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Open Access Highly Accessed Research article

Iron deposition is independent of cellular inflammation in a cerebral model of multiple sclerosis

Rachel Williams1, Aaron M Rohr1, Wen-Tung Wang2, In-Young Choi124, Phil Lee12, Nancy EJ Berman3, Sharon G Lynch4 and Steven M LeVine1*

Author affiliations

1 Department of Molecular & Integrative Physiology, University of Kansas Medical Center, Kansas City, KS 66160

2 Hoglund Brain Imaging Center, University of Kansas Medical Center, Kansas City, KS 66160

3 Department of Anatomy & Cell Biology, University of Kansas Medical Center, Kansas City, KS 66160

4 Department of Neurology, University of Kansas Medical Center, Kansas City, KS 66160

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Citation and License

BMC Neuroscience 2011, 12:59  doi:10.1186/1471-2202-12-59

Published: 23 June 2011



Perivenular inflammation is a common early pathological feature in multiple sclerosis (MS). A recent hypothesis stated that CNS inflammation is induced by perivenular iron deposits that occur in response to altered blood flow in MS subjects. In order to evaluate this hypothesis, an animal model was developed, called cerebral experimental autoimmune encephalomyelitis (cEAE), which presents with CNS perivascular iron deposits. This model was used to investigate the relationship of iron deposition to inflammation.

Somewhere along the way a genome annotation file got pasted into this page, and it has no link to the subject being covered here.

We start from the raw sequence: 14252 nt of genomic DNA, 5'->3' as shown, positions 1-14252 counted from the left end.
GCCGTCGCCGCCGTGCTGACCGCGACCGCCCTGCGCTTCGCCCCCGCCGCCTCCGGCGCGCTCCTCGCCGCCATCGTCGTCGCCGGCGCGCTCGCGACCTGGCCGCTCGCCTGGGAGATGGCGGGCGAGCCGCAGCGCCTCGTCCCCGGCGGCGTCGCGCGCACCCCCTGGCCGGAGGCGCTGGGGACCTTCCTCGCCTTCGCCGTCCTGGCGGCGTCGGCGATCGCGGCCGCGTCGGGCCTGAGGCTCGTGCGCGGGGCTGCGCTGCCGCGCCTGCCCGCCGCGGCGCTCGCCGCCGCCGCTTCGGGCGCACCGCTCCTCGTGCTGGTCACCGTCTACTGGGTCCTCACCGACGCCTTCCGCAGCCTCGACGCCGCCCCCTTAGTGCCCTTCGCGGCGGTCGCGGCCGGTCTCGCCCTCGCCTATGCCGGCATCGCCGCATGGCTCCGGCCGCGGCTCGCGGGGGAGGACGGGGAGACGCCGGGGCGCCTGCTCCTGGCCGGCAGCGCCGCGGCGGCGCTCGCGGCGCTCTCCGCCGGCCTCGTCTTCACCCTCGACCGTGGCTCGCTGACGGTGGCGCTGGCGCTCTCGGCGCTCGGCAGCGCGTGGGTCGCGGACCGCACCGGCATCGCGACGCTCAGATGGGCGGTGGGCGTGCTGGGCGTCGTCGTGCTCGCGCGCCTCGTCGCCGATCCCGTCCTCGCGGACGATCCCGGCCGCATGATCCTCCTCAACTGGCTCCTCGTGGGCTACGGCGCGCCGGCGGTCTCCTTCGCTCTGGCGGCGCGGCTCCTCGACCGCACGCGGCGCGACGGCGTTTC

In order to generate cEAE, mice were given an encephalitogen injection followed by a stereotactic intracerebral injection of TNF-α and IFN-γ. Control animals received encephalitogen followed by an intracerebral injection of saline, or no encephalitogen plus an intracerebral injection of saline or cytokines. Laser Doppler was used to measure cerebral blood flow. MRI and iron histochemistry were used to localize iron deposits. Additional histological procedures were used to localize inflammatory cell infiltrates, microgliosis and astrogliosis.


Doppler analysis revealed that cEAE mice had a reduction in cerebral blood flow compared to controls. MRI revealed T2 hypointense areas in cEAE animals that spatially correlated with iron deposition around vessels and at some sites of inflammation as detected by iron histochemistry. Vessels with associated iron deposits were distributed across both hemispheres. Mice with cEAE had more iron-labeled vessels compared to controls, but these vessels were not commonly associated with inflammatory cell infiltrates. Some iron-laden vessels had associated microgliosis that was above the background microglial response, and iron deposits were observed within reactive microglia. Vessels with associated astrogliosis were more commonly observed without colocalization of iron deposits.


The findings indicate that iron deposition around vessels can occur independently of inflammation providing evidence against the hypothesis that iron deposits account for inflammatory cell infiltrates observed in MS.